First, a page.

Painting advice for artists -

By Christine Graefe Drewyer

As artists, it can be very daunting indeed when we’re faced with the color green. We’ve all heard the phrases like the green-eyed monster, crayon green, poison green, and, my favorite, it’s not easy being green! So, you get the picture. Often the way an artist handles this tricky color can denote rather quickly where they might be in their skill level as a painter.

I’d like to share a few tips I’ve learned along the way without boring you with color theory or the color wheel. Here is a recent picture of me enjoying some plein air work at the Kenilworth Gardens in July. A nice photographer I met while painting was kind enough to snap this pic for me (shown at top).

Now even at a glance, you can see how daunting and challenging it can be to tackle all that green and sunlight! My shirt even got the memo on the shade of the day! Yikes!

It is certainly a great idea to make use of your opposites on the color wheel when tackling green. The red tones will instantly neutralize the flame. I’ve always admired those stalwart artists who arrive on the scene with the three primaries plus maybe a neutral gray or white and maybe a few earth tones. At least as impressive as that is the Zorn palette, which doesn’t even include a real blue or, so I’m told, it’s actually some tone of blue black that when combined with yellow will give you the green and blue shades. Sadly, that’s just not usually me.

Painting with Greens

Here are some pointers that have served me well and tend to look more natural in the finished product, in my humble opinion. The suggestion that “less is more” is a good rule of thumb to keep in the back of your head when tackling greens. I actually do have some greens on my palette. I love the Rembrandt’s greens as they have a gorgeous saturation level and yummy buttery texture. (Green Earth, a Terre Verte, Cinnabar extra pale, and even Granny Smith light — and yes, it’s just what you’d expect — are some staples for me.) A few others that can be safely added and often used as a very reliable base tone are ALL the Vasari greens. Some of my go-to colors include Cedar or Rousseau Green, extra pale.

Now if you’re going to use these greens as a base tone, I like to use neutrals as my mixers for my lightest lights. The ochre and unbleached titanium and pale rosebud by Vasari make a luscious lightest light green when added to these base colors. I can achieve a much richer and warmer color when I use these colors instead of white, which cools everything down way too much for my happiness. Just don’t forget that there are a lot of gray tones in nature too and that’s where “less is more” comes in. Never forget that there’s usually dirt underneath that green and that a tonal approach never hurts. I often will lay in a flesh tone first and just lay a skim of a green tone over it without using death by blending.

A neat discovery I made was that if I use the transparent colors to mix my mid-tone greens, I get this vibrant, almost glowing, finish to the shadows and it keeps them from getting muddy or too opaque. I treated myself to a collection of Ancient Earth Tones by Vasari for Christmas last year (I know, it was certainly an indulgence!) and, to my surprise, discovered that they were ALL transparent colors. The set included some Indian reds, some greens, and lovely Rosso Ercolano Genuine Italian Earth and a glorious Cedar Umber, to name a few.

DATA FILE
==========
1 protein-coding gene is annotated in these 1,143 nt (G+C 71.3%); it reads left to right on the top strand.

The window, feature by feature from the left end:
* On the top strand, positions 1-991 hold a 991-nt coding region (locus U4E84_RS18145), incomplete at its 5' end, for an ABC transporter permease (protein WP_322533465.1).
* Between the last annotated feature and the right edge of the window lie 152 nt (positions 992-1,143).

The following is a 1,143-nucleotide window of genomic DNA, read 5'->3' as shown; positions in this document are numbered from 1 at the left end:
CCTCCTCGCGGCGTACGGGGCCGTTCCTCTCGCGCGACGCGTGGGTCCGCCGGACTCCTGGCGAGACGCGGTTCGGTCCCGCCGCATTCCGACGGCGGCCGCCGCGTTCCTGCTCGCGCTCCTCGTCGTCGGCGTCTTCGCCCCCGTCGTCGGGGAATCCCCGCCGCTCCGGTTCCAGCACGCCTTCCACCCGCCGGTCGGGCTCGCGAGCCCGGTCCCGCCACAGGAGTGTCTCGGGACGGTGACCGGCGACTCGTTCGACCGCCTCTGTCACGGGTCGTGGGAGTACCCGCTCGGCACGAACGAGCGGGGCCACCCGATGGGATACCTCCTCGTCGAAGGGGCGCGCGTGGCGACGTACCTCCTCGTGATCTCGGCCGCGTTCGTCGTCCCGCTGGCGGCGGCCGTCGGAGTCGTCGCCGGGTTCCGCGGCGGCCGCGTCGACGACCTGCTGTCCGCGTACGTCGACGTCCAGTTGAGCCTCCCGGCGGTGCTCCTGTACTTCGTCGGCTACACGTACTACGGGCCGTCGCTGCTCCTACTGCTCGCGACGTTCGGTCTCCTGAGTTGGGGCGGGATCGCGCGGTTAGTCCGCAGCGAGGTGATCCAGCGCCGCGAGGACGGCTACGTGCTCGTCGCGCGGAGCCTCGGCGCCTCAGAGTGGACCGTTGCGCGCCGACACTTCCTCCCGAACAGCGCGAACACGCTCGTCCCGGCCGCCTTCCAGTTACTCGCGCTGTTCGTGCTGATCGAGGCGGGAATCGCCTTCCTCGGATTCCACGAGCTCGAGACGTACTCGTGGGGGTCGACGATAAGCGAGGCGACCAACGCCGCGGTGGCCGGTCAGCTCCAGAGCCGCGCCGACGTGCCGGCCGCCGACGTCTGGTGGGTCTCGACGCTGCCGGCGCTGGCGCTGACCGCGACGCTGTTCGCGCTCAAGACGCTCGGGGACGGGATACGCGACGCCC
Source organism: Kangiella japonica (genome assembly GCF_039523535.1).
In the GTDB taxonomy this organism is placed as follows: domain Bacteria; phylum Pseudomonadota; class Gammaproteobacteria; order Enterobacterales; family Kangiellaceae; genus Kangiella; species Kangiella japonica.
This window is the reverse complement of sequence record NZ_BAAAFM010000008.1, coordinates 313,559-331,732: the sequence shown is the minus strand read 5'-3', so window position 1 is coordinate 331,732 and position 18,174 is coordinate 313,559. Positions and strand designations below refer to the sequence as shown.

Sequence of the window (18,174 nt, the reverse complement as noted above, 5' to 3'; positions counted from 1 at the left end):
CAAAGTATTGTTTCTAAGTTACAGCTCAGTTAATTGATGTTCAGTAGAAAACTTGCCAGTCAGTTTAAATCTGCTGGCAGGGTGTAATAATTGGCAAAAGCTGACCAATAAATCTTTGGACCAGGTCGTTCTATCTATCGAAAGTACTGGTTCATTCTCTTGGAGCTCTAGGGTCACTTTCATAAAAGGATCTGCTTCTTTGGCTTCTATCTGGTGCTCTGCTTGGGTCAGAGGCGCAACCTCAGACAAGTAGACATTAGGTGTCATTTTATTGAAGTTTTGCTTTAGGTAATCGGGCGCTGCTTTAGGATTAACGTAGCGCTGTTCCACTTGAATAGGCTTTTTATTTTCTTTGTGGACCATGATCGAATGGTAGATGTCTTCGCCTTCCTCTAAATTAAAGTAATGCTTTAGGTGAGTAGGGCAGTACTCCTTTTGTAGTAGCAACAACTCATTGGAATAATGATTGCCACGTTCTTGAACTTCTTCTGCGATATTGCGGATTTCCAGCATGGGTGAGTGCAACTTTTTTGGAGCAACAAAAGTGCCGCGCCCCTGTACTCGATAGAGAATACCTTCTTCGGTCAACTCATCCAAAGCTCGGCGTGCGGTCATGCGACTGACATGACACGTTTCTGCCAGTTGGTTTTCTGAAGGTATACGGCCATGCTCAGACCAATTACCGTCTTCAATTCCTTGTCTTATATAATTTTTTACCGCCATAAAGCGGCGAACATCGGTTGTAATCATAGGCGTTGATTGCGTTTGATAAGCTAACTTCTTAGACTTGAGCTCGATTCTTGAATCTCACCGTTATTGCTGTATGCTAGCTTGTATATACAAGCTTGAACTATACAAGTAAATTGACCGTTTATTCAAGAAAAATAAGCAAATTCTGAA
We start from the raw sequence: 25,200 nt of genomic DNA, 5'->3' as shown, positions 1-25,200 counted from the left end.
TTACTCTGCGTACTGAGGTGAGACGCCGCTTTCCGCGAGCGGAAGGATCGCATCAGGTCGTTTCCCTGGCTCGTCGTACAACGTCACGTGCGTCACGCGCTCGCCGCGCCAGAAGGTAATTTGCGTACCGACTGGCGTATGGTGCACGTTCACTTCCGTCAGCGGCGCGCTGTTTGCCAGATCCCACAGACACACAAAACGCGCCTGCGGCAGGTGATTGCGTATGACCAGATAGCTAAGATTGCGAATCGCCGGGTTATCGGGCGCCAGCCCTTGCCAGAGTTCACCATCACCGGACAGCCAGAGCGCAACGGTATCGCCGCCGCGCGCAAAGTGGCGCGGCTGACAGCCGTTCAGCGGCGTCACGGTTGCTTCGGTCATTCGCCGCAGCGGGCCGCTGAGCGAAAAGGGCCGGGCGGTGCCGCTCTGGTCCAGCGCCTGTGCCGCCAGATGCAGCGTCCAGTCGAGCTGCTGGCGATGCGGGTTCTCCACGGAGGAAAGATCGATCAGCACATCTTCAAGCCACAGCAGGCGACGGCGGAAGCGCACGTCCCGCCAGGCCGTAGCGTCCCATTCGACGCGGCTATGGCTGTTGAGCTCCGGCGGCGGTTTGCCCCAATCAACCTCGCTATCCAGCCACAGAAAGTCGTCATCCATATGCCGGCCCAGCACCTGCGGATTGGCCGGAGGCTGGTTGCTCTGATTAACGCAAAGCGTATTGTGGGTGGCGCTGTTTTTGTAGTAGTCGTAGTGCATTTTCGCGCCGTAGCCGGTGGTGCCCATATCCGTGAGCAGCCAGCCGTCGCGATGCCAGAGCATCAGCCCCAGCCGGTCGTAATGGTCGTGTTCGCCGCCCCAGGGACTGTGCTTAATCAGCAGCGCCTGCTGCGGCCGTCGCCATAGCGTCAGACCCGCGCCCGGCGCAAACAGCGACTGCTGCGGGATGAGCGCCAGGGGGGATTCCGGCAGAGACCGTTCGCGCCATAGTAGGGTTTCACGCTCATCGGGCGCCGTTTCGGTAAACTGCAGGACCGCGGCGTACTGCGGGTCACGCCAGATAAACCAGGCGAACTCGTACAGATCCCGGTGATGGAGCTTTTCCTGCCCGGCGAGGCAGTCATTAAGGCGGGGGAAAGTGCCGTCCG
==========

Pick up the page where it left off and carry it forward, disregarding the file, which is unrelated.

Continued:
These transparent colors will tone down the greens and give that rich luster plus a natural vibrancy as a finished tone.

When you just want to play with shadow colors and add some of the more well-known hues easily found in most palettes, then you may want to experiment with rose or purple madder, alizarin crimson, dioxane purple, or a tiny bit of phthalo blue (all transparent tones). Recently a friend introduced me to a hand-made color by artist Debra Huse, which is called Huse Hues, a very versatile shade of blue called Marine Violet. It is now a staple on my palette.

Typically, my darkest dark on my palette is Rembrandt’s sepia, and I mix it with most anything (another transparent, even perfect for glazing straight out of the tube!). But when I am going for a bit more mood, I use that fabulous Marine Violet.

Painting advice for artists -
Christine Drewyer, “Around the Bend,” oil on linen, 16 x 20 in.

“Around the Bend” (above) is an example of the use of transparent paints mixed in with my stable of greens to achieve luminescent glowing greens in the mid tones that tend to be more natural in appearance without getting muddy.

There are exceptions to every rule, and I surely do not profess to be an expert in color theory or the tried-and-true methods that you well-trained artists practice. These are just a few tips that a self-taught artist wished that someone had shared with her back in the day when she was getting started. Just as sometimes the adage “a cigar is just a cigar” is true, there are moments when it may not be easy being green. But it sometimes is a necessity to just use that “crayon green” right out of the tube because nature sometimes wants what she wants!

Painting advice for artists -
Christine Drewyer, “Go Green,” oil on linen 9 x 12 in.

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  1. Living in the mid-Atlantic, the green-on-green-on-green (ad infinitum) is certainly a daunting prospect in summer. Thank you for some great color mix ideas and options to tackle for a more ‘believable’ scene!


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